Olaf Bach points out that „management“ is still necessary due to the decentralisation of decision-making powers. Hamel (2017) already shows this in the case study of Morning Star, where losing „managers“ meant that „all“ employees had to take on management tasks. In this design aspect, the question of how these tasks are transferred to teams or other individuals must therefore be clarified. Among other things, it deals with issues such as tracking the achievement of objectives, allocating resources, setting strategic priorities or giving feedback on a regular basis.

4) People: „How do individuals experience, learn, and lead in agile set-ups?“

In this aspect, Bach focuses on learning the new role: The role change for (previously) „formal“ managers as well as for the other team members. The former have to tackle the challenge of overcoming behaviours typical of hierarchies, such as corporate policy decision-making or power-oriented leadership. It is not easy for all former managers to give up their accustomed status or claim to leadership and find a sense of meaning in a new role as peer. In turn, employees have to discard any patterns of submission and (re)learn to take responsibility. This also means building up (management) competencies such as making decisions, dealing with ambiguity or giving feedback.

5) Process: „How does the agile transformation journey look like?“

In the final part, Bach discusses how the transformation from a classical to an agile organizational structure can be achieved. As an orientation, he lays out a classical project plan with: a) Preparation in the sense of „need for action“; b) Initiation; c) Design;
d) Implementation and incremental optimization through learning. Exciting are here above all the questions Bach raises about the phases. For example, the need to decide whether the entire organization should be transformed at once or, for the first time, just one department as a pilot. Whether an existing model (such as Holacracy) is to be used, an organization-specific solution is to be copied (such as ING or Spotify) or an own structure is to be designed.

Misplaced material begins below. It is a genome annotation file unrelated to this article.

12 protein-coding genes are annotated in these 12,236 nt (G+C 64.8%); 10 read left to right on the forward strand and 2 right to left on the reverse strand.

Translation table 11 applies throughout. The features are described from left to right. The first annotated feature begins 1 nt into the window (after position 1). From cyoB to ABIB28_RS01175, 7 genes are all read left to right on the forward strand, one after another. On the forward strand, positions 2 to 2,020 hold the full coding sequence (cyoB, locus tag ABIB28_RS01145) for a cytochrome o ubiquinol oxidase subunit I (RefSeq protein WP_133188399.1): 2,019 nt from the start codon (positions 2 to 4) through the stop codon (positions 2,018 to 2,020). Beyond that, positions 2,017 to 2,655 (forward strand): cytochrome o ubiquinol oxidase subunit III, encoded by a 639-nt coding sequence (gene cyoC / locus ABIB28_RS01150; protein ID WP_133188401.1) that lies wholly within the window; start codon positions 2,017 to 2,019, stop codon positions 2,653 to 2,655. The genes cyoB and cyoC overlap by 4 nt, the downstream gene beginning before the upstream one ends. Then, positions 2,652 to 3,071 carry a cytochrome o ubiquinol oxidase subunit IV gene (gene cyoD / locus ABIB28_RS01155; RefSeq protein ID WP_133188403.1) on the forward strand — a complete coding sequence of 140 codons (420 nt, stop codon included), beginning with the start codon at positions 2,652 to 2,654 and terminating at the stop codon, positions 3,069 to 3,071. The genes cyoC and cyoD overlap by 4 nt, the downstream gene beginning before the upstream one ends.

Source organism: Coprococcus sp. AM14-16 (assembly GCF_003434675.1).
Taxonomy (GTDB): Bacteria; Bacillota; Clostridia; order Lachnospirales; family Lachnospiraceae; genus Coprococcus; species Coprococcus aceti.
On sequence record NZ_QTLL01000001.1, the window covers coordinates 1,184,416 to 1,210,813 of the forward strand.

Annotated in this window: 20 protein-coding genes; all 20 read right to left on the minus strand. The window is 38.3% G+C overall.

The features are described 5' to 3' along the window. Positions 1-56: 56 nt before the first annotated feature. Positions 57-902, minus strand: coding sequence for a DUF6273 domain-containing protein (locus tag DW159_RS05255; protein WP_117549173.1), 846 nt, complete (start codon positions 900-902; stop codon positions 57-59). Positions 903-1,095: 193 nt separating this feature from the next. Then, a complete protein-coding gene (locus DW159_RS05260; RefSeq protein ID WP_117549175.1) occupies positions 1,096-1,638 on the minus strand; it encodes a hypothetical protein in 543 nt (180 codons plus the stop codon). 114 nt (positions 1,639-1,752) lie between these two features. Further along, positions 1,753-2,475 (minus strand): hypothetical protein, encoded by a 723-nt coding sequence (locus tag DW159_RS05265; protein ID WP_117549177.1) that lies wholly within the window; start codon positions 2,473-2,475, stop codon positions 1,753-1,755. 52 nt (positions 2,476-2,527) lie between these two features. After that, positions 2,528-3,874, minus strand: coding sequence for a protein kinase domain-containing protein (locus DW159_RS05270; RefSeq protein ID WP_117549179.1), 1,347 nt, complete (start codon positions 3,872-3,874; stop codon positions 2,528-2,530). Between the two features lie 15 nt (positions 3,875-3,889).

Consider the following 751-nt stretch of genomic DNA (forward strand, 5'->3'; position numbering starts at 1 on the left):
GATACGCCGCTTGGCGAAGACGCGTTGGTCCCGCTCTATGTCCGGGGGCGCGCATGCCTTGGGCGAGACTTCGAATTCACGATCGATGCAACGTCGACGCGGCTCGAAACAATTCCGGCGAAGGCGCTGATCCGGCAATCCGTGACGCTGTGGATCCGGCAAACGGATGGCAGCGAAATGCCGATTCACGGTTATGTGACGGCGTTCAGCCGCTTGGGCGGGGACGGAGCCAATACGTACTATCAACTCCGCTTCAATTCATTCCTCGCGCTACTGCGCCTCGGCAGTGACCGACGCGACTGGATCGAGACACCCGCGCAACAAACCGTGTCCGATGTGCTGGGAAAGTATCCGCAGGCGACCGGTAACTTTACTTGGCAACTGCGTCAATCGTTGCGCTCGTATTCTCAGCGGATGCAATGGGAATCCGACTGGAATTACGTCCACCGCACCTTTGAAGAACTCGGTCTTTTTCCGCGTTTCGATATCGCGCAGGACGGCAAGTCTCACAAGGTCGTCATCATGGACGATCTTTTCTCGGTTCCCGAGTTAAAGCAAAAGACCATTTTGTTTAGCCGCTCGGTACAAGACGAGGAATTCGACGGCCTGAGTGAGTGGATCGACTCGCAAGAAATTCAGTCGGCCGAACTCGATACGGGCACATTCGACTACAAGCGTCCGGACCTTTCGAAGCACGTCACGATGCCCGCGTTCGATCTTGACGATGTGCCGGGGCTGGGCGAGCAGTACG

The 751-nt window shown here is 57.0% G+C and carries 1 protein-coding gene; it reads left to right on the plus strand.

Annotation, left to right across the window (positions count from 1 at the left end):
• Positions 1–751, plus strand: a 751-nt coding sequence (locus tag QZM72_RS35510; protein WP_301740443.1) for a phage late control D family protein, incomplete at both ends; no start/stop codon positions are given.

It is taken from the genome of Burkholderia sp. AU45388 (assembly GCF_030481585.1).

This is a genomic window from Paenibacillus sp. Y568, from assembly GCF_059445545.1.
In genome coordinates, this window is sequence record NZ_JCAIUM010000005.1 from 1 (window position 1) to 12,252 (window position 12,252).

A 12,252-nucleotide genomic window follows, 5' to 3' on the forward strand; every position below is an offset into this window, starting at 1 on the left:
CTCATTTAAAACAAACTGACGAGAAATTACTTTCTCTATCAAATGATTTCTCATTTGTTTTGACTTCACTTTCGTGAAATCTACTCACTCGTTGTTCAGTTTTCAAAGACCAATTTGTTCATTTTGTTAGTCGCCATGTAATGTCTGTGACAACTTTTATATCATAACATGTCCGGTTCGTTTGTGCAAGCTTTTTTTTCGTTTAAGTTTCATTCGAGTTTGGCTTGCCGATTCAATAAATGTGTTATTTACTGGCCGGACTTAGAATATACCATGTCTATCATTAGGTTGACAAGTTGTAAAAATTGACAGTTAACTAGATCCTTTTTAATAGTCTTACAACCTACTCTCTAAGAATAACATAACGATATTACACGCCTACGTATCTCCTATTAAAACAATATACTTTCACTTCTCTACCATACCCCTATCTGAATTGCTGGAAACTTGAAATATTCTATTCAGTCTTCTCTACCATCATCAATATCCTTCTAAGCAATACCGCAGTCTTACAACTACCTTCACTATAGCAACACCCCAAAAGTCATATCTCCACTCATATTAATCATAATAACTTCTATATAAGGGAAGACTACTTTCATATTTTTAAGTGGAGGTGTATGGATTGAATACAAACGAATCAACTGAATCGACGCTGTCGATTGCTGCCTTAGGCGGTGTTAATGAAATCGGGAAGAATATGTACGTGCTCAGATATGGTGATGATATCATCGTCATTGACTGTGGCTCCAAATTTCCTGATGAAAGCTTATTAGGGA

Conclusion: A valuable reference model for your own solutions

The framework designed by Olaf Bach is not an Ikea guide to building an agile structure. But can be seen as a box of Lego building blocks, as Bach himself formulated beautifully, which support the design of such an organizational structure. From my point of view, the „Agile Organizing Kit“ has succeeded well, because the „Structure & Governance“ design field provides an orientation for finding the agile structure that seems to be viable for a specific context.

 

Bibliography

Hamel, G. (2017). First, Let’s Fire All the Managers, Harvard Business Review. http://​loomio-attachments.s3.amazonaws.com​/​uploads/​7295de12aa63f3eb64756780496ca5be/​First,%20Let’s%20Fire%20All%20the%20Managers%20-%20Harvard%20Business%20Review.pdf.

Häusling, A. & Fischer, S. (2016). Mythos Agilität – oder Realität? Personalmagazin (04), 30–33.

Krapf, J. (2017). Agilität als Antwort auf die Digitale Transformation. Synergie – Fachmagazin für Digitalisierung in der Lehre (3), 32–33.

Laloux, F. (2014). Reinventing organizations. Brussels: Nelson Parker.

McChrystal, S. (2015). Team of Teams. New Rules of Engagement for a Complex World. London: Penguin UK.

Robertson, B. J. (2016). Holacracy. The revolutionary management system that abolishes hierarchy (Penguin business).

Zobel, A. (2005). Agilität im dynamischen Wettbewerb. Wiesbaden: Deutscher Universitätsverlag.